Saturday, March 24, 2012

Appetite Control Insights

You say your “metabolism” is slow and that's why you can’t lose weight.
Maybe, but that's not likely. But let's just say you’re right.

At this time there are no proven safe weight loss options that speed up your metabolism. 
By that I mean, nothing safe has been found to increase your burning of calories while you are at rest. That includes such recent rubbish as "raspberry ketones". 

We call the amount of calories you burn up while resting your resting metabolic rate or RMR. The RMR equals the amount of energy or number of calories used to keep all your vital organs working.

Large doses of thyroid hormone or amphetamines will increase your RMR.
And both of these types of drugs in high dose will increase your heart rate at rest. 
That increased heart rate alone would increase your RMR.
But neither of those drugs is safe in those high doses for weight loss. 
Obesity experts do not prescribe or recommend thyroid hormone or amphetamines for weight loss.

All safe weight loss requires consuming fewer calories from food than the calories we burn up throughout the day and night.
And since we cannot increase our RMR we must take in fewer calories or burn up more with activity or exercise.

For most of us, if we keep eating as we having been used to, we simply will not burn up enough calories with exercise alone to lose weight.
We must reduce calorie intake for weight loss.
And even if you believe you eat almost nothing, you need to eat even less if you want to lose weight. 
Sorry, that may sound cruel but sadly it's true.
But how to do this? How to eat less?

Controlling food intake is really hard.
There are many reasons we all eat.
We may eat to celebrate, or because we’re nervous or sad or angry or bored or maybe because we really enjoy the taste of a particular food.

In these posts called appetite control insights I will focus on, appetite or eating in response to hunger. I will share an important insight on appetite control. The appetite control insight might be on how exercise or sleep affects appetite or how a drug might help control appetite or how what you eat might regulate appetite.

So here’s the first insight. 

A recent study of obese male police officers studied the effects of two low calorie diets over 6 months. One diet had most of the carbohydrates eaten at dinner. The other diet included carbohydrates evenly spread throughout the day. Both groups ate morning and afternoon snacks and so they ate 6 times a day. There were 63 men studied who were randomly assigned to one group or the other.

The researchers found that there was less hunger and more satiety in the group of men who ate carbohydrates mostly at dinner. There was also a little more weight loss in that group. Leptin a key hormone associated with satiety tended to be higher in this group also. The higher leptin might have contributed to the reduced hunger in that group.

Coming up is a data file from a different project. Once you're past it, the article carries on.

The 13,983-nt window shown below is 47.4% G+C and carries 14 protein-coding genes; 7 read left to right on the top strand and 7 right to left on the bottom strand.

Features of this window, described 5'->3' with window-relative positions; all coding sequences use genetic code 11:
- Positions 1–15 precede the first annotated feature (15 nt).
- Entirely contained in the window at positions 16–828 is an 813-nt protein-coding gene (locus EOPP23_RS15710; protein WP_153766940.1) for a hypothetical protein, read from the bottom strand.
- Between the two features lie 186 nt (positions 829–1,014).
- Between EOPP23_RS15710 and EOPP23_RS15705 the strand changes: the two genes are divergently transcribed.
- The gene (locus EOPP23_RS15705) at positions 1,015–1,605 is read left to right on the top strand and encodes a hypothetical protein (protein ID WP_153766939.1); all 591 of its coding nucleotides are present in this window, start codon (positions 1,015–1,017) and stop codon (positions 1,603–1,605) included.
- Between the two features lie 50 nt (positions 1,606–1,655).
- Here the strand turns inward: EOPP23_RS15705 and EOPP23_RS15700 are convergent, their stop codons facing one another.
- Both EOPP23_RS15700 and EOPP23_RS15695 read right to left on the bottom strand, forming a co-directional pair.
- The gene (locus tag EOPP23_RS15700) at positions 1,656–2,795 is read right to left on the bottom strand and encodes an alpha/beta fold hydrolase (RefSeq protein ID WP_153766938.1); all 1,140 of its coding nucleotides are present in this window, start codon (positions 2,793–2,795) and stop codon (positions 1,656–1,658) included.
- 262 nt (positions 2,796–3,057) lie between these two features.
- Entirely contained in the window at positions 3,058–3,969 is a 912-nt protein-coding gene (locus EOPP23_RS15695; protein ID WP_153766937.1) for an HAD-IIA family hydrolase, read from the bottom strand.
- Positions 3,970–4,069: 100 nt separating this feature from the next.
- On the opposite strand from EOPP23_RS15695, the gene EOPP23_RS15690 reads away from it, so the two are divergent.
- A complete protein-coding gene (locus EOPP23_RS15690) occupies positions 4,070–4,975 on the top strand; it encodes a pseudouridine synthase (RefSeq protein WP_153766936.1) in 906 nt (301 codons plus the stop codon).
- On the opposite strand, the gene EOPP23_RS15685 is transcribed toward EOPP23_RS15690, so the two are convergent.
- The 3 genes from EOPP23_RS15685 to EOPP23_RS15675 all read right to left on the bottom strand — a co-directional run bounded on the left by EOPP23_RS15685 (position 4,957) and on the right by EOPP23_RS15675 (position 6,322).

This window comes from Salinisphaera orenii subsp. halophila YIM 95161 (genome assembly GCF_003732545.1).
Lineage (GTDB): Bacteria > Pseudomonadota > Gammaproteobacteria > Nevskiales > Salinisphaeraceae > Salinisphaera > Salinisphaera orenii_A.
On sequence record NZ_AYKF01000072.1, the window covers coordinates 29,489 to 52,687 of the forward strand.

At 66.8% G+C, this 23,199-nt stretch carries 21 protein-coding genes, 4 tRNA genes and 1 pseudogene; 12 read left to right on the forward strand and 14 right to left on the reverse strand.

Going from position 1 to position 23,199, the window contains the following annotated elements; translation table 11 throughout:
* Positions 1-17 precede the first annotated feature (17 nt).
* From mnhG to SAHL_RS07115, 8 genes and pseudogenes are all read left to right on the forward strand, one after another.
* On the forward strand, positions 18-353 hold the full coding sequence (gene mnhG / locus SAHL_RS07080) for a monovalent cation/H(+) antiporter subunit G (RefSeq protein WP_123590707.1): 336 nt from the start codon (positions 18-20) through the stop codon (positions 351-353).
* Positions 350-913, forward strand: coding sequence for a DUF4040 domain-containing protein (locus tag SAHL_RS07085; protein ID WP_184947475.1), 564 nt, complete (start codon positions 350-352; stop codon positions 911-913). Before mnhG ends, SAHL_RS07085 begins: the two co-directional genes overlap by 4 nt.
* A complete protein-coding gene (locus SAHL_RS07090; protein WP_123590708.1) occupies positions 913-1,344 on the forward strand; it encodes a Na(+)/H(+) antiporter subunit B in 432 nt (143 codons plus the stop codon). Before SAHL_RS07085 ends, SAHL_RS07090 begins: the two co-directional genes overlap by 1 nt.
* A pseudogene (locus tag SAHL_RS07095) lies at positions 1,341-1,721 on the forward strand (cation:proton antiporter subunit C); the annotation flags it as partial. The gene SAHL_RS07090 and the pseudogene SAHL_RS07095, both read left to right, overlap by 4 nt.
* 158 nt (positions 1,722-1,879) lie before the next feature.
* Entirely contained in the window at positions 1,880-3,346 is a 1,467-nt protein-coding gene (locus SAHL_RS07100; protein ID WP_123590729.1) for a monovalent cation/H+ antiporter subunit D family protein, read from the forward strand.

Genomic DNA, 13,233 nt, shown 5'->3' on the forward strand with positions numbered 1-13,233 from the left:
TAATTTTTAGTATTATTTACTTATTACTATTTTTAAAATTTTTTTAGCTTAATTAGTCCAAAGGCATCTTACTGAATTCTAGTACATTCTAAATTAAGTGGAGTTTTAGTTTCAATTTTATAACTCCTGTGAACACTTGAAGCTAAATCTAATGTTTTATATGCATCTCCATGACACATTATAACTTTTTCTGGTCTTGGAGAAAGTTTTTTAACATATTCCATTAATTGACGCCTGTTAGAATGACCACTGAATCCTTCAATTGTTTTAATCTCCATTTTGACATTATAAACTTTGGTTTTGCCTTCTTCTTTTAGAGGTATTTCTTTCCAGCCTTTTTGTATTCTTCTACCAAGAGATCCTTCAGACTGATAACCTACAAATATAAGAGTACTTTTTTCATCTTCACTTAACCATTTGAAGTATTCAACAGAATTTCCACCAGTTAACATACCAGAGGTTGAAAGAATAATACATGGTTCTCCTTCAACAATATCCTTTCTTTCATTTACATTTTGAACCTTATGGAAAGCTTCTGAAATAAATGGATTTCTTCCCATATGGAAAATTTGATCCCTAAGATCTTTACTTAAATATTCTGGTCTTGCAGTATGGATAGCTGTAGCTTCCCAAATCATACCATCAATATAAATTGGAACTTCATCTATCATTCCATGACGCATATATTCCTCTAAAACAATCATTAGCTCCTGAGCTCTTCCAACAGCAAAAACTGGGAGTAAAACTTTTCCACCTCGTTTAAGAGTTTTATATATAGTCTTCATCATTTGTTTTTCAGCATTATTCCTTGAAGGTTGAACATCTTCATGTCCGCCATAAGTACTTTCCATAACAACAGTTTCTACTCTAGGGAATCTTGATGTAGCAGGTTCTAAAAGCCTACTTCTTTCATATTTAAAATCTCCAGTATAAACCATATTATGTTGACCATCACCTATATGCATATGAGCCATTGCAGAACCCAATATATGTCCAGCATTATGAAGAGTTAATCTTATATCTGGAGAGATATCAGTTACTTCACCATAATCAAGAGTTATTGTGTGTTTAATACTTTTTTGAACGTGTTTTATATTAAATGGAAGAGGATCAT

These preliminary findings are very interesting and encouraging. This small study warrants further investigation.

In the meantime, I do think that these results can provide insights for those struggling to lose weight and control their appetite. Protein does provide more satiety than carbohydrates or fat. 
For those who find they lose weight by reducing carbohydrate intake, perhaps they would do just as well by reducing carbohydrates mostly at breakfast and lunch. 

By the way, it is clear that there appears to be no benefit by routinely eating 6 times a day as discussed in a previous post. But that was done in this study.

So along with cutting portions and calories, try eating a lower carbohydrate breakfast and lunch. Nuts or seeds are an option but keep in mind that about a fourth of a cup is ~200 calories. Try low fat, high protein yogurt (Icelandic or Greek style). Or meat, fish (maybe smoked, pickled or canned), salad, or cheese. And don't drink your calories.

More insights to follow. 


  1. I call my appetite the "Last Frontier" - if I could control it I know my diabetes would be under much better control. The fact is that with all of the recent press linking obesity to diabetes, it makes us overweight people see ourselves as the culprits of our own demise. Yet the desire to eat too much is so overwhelming at times. I have to say that having more carbs at dinner makes me happy because it is so much more satisfying.

  2. Thank you for your thoughtful, emotional and compelling remarks. Your challenge is shared by so many others with and without diabetes. For this reason effective treatment is urgently needed. Let's hope we'll see it soon. We are making headway.